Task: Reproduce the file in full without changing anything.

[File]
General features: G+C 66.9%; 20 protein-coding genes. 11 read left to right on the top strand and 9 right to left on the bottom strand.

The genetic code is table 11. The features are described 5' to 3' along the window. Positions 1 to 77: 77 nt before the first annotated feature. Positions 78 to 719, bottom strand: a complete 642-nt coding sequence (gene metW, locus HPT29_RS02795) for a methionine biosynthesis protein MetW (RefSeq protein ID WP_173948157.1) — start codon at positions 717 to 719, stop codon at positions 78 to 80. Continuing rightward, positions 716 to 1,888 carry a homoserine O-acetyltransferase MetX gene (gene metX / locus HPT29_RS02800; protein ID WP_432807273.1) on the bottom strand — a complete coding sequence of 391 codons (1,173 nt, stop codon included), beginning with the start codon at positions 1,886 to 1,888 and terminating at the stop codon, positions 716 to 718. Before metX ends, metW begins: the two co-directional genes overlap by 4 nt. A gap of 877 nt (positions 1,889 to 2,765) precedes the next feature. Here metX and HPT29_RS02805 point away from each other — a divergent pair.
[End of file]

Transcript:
General features: G+C 66.9%; 20 protein-coding genes. 11 read left to right on the top strand and 9 right to left on the bottom strand.

The genetic code is table 11. The features are described 5' to 3' along the window. Positions 1 to 77: 77 nt before the first annotated feature. Positions 78 to 719, bottom strand: a complete 642-nt coding sequence (gene metW, locus HPT29_RS02795) for a methionine biosynthesis protein MetW (RefSeq protein ID WP_173948157.1) — start codon at positions 717 to 719, stop codon at positions 78 to 80. Continuing rightward, positions 716 to 1,888 carry a homoserine O-acetyltransferase MetX gene (gene metX / locus HPT29_RS02800; protein ID WP_432807273.1) on the bottom strand — a complete coding sequence of 391 codons (1,173 nt, stop codon included), beginning with the start codon at positions 1,886 to 1,888 and terminating at the stop codon, positions 716 to 718. Before metX ends, metW begins: the two co-directional genes overlap by 4 nt. A gap of 877 nt (positions 1,889 to 2,765) precedes the next feature. Here metX and HPT29_RS02805 point away from each other — a divergent pair.